The other transportation options are Uber in the big cities like Mumbai and Delhi. Here’s an article on everything you need to know about Uber and which cities it runs in. Goa is not one of them.

Other than your hotel sending a driver or Uber, you can consider a government prepaid taxi (sometimes a ripoff) or something like MERU where you pay a fee to use them and they give you a reliable driver who will turn on the meter. I prefer MERU especially as you can follow on a map that they go the correct way if you have internet. If you are worried about being ripped off, keep in mind it does happen with taxis, but it’s unlikely it would be a huge chunk of change so don’t let this one thing stress you. Do not try and go outside the airport and negotiate. It’s chaotic and you’ll be way more ripped off this way! Use an official taxi.

Before leaving the airport, you’ll want to get money. You can bring rupees into the USA (bought from places like AAA or Thomas Cook), you can bring foreign currency and change it to rupees, or you can use your ATM card and draw out rupees. This article has what you need to know about handling money in India.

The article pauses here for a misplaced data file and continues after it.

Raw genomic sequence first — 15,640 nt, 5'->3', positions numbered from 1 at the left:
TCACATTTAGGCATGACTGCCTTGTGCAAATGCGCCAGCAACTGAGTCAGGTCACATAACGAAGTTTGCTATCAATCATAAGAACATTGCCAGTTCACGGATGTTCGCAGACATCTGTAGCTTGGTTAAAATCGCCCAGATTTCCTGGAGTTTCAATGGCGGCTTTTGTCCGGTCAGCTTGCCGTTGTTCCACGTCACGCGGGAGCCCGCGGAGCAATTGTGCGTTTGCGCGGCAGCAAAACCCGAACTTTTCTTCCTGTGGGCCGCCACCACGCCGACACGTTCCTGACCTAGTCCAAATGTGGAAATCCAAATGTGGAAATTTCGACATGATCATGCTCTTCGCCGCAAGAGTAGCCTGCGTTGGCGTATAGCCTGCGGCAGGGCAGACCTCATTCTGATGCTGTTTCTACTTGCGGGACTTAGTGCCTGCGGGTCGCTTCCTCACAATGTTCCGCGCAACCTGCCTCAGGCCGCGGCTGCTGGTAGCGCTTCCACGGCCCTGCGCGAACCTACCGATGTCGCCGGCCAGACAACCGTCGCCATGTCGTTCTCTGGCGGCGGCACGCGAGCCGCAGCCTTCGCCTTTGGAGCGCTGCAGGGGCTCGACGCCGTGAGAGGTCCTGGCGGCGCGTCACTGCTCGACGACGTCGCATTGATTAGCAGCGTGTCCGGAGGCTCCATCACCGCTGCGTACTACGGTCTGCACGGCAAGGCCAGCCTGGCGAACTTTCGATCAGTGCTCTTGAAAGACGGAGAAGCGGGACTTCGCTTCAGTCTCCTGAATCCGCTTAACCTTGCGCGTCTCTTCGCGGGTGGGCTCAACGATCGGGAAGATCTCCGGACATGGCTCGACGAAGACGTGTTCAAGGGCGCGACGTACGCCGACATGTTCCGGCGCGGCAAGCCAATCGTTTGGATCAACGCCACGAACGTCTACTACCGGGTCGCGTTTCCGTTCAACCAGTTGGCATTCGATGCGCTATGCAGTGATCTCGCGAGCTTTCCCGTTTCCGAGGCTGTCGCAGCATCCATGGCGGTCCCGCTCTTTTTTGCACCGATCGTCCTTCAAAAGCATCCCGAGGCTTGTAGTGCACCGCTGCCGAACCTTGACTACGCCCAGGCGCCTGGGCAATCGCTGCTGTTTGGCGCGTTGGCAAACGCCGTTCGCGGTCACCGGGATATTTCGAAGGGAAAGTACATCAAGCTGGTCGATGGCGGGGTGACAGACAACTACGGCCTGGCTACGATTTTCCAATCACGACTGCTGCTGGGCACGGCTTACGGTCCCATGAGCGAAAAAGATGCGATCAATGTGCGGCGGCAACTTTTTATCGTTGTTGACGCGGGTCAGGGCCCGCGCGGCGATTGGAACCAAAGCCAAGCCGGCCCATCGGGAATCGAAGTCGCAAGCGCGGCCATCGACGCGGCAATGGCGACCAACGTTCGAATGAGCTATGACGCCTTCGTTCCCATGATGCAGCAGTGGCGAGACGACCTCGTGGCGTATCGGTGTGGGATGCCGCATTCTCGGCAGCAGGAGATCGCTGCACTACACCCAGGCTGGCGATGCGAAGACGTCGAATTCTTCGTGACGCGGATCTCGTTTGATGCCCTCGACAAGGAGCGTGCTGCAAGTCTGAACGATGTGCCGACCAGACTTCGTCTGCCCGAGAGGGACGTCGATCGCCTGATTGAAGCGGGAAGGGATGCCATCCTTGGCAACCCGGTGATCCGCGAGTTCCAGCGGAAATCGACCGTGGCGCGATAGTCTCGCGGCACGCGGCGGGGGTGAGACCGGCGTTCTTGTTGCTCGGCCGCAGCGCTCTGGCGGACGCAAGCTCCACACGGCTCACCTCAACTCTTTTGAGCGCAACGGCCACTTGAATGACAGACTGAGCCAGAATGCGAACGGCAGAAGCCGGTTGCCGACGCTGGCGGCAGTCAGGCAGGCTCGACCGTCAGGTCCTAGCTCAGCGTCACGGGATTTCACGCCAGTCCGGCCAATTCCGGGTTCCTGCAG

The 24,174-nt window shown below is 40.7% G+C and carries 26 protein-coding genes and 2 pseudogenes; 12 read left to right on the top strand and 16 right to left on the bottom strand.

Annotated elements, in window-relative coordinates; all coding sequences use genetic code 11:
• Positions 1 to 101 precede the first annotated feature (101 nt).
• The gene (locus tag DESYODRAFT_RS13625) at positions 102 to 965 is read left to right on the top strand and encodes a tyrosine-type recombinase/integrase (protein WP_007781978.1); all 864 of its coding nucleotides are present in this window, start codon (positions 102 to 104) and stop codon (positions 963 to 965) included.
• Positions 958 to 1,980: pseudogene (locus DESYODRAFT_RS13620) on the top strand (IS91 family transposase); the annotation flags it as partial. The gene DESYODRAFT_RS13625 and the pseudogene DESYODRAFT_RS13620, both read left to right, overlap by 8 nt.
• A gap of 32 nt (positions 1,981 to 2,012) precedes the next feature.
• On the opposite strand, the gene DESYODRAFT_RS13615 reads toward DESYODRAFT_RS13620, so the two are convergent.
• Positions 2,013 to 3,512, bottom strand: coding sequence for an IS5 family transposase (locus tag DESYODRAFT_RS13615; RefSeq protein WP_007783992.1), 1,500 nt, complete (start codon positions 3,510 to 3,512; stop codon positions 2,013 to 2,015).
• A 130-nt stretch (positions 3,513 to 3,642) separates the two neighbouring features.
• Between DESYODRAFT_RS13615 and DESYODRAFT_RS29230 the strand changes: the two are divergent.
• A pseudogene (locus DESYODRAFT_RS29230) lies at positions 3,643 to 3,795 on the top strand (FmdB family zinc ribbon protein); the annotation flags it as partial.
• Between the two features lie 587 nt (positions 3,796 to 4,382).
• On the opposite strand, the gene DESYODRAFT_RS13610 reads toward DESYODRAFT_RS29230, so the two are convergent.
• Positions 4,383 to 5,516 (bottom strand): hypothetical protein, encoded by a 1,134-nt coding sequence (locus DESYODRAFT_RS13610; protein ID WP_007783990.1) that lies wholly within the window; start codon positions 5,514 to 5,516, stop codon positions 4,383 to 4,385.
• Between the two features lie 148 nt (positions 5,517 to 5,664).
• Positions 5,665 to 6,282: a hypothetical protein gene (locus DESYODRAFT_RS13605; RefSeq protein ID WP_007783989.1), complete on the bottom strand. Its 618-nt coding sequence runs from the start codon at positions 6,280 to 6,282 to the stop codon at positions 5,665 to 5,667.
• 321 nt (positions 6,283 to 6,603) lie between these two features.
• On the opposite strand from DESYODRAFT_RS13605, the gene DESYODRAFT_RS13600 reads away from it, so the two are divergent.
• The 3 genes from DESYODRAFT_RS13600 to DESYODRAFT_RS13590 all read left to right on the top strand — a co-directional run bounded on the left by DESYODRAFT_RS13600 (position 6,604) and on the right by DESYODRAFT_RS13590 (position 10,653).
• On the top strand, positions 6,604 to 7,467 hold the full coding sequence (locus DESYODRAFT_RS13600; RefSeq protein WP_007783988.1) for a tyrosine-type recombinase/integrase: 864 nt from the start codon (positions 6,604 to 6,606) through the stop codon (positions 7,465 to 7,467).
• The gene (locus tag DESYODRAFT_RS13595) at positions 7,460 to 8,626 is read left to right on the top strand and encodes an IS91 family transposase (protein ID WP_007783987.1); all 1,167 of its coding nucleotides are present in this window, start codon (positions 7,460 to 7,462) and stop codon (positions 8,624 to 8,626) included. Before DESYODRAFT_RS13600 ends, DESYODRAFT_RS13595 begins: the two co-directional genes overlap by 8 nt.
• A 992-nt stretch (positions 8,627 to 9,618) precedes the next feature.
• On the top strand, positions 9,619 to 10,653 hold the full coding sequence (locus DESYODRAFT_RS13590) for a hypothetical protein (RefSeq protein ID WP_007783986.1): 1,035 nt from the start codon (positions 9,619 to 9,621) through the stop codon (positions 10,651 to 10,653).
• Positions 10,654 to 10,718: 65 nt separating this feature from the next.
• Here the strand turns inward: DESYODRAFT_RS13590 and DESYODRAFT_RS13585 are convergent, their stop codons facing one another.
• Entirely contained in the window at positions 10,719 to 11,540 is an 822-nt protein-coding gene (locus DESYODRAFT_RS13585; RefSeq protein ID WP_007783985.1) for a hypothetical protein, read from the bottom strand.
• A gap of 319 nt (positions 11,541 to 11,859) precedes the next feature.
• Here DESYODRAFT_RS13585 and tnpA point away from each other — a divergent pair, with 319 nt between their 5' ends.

If you are getting a SIM card, rumor has it those on “evisas” will get one given to them. If you need to buy one, you could do this at the airport but I don’t think it’s the best option as if they do it wrong and you need to go back, airports are usually out of the way. It’s better to buy it in the area you are staying so you can easily pop in with any issues later on. Here are tips on getting a SIM card in India, which is not an easy process.

Once you have money and your transportation sorted out, then you are good to go! If you are arriving late, you might like to grab some bottled water at the airport in case the hotel/hostel you go to does not have any bottled water on hand late at night (the restaurant could be closed). Other than that, just head to your hotel and you’re ready to take a nap!

A little tip for those of you who aren’t going to have WiFi: You can download an offline maps app so you can track the location of the airport to your hotel. You could also take screenshots of the mapped out instructions in case that doesn’t work well, as a backup. Do have the phone number of the hotel on hand in case the driver is lost and needs to call. Do not just hop out of the taxi if the driver says you are “here” but you do not see the hotel. Wait until you know for sure.

  • Want more tips for traveling India or better yet to have me plan your trip? Buy my India Guide ebook and even if you ONLY read that, you’ll be 1000% prepared for your trip. It’s 6 years of India travel experience all wrapped up in an organized easy to read manner.